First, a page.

Risk Assessment and Control Strategies for Aflatoxins

Despite of prevention methods and strict regulations, Aspergillus-derived mycotoxins are still present in the feed and food chain, as well as the mycotoxicoses (Ráduly et al.). Quantitative exposure assessment is a methodology developed to evaluate the probable intake of chemical substances via food. The study of Serraino et al. calculated the Estimated Daily Intake, the Hazard Index, and the fraction of hepatocarcinoma cases (HCC) due to AFM1 exposure in different population groups in Italy. A low risk of HCC was predicted but the variability of climatic conditions throughout years justifies a continuous monitoring of aflatoxins and an update of the risk assessment. To implement appropriate control measures, a special focus is devoted to the aflatoxin management and the impact of climate change on AFs production, and of control strategies of AFs in terms of innovative processing technologies applied for pre-and post-harvest aflatoxins management in combination with either biological, physical, chemical or genetic engineering methods (Mahato et al.; Ráduly et al.).

Ecology and Biological Control of Mycotoxigenic Aspergilli In The Fields

Interactions of the Aspergilli and Their Mycotoxins With Plants and the Soil Micro-and Macrobiota

The remarkably complex and dynamic network of soil microbiota and macrobiota determining the ecological niches the mycotoxigenic Aspergilli can enter and fill in is still waiting to be described and deciphered in details (Pfliegler et al.). Ecological factors influencing the production and fate of fungal secondary metabolites including mycotoxins like sterigmatocystin/aflatoxins, gliotoxin, ochratoxins, patulin, and cyclopiazonic acid as well as the versatile interactions of these molds with plants (e.g., A. flavus with peanut, maize, and cotton), other microorganisms (including fungi, prokaryotes, and protists) and animals (first of all with arthropods) need to be clarified to reach a deeper understanding of these ecosystems and also to develop novel biocontrol and mycotoxin biodegradation technologies for plant and food protection (Pfliegler et al.). In the last decades, various and powerful omics techniques helped us to shed light on the fine details of the molecular mechanisms of host-pathogen interactions especially in A. flavus-maize and A. flavus-groundnut relations (Soni et al.). Not surprisingly, a plethora of proteins and genes have been identified with definite or hypothesized functions in the resistance of these agricultural crops to aflatoxin contaminations, which has opened the way to the development of novel molecular breeding technologies in this important field (Soni et al.).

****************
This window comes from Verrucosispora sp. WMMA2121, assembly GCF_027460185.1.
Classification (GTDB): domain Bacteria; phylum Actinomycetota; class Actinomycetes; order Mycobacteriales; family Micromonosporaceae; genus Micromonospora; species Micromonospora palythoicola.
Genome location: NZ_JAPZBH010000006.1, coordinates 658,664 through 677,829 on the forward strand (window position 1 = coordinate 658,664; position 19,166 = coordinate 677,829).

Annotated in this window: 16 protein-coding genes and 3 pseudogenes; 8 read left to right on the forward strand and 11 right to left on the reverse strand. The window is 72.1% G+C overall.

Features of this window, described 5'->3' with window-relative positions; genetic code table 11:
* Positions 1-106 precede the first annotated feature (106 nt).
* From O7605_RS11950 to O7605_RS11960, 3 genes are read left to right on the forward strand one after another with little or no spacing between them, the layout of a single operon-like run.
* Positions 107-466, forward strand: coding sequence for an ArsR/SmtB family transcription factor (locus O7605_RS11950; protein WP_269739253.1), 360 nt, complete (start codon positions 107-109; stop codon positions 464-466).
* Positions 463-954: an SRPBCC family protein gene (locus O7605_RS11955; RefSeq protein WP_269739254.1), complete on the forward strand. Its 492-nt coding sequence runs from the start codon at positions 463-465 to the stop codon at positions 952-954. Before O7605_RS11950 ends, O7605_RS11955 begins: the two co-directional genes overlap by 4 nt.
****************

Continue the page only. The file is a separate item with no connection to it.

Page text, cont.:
Monitoring Atoxigenic Biocontrol Aspergillus flavus Genotypes in Fields

Application of non-aflatoxigenic A. flavus strains to prevent aflatoxin contamination under field conditions is one of the leading pre-harvest strategies to control this harmful, carcinogenic mycotoxin in the feed and food chain. Interactions of these biocontrol agents with the indigenous soil populations of aflatoxigenic fungi has been the subject of extensive research for a long time. Interestingly, the Afla-Guard strain originally isolated from naturally infected peanut in Georgia and belonging to lineage IB performed better in maize fields in the south-eastern United Stated (Alabama, Georgia, North Carolina) than the AF36 strain in lineage IC and isolated from cottonseed in Arizona as indicated by shifts in genetic diversities (Lewis et al.). In Ghana, 12 atoxigenic African A. flavus VCGs (AAVs) were identified and the biocontrol potential of a representative member of each AAV was tested under both laboratory (maize) and field (maize and groundnut, in three diverse agroecological zones) conditions (Agbetiameh et al.). As a result, four-four well-preforming isolates were selected and incorporated into two biocontrol products, Aflasafe GH01 and Aflasafe GH02, for use in maize and groundnut cropping systems in Ghana (Agbetiameh et al.). Importantly, each isolate has a unique simple sequence repeat (SSR) signature based on 17 SSR loci, which makes the tracking of each active ingredient possible under field conditions (Agbetiameh et al.). Fast and reliable tracking and quantification of active ingredients of biocontrol products in crops are also required by farmers, the regulatory community and crop end-users (Shenge et al.). An array of quantitative pyrosequencing-based assays was developed and successfully applied in maize-associated fungal populations to monitor frequencies of SNPs characteristic of non-aflatoxigenic A. flavus isolates included in the Aflasafe product in Nigeria (Shenge et al.).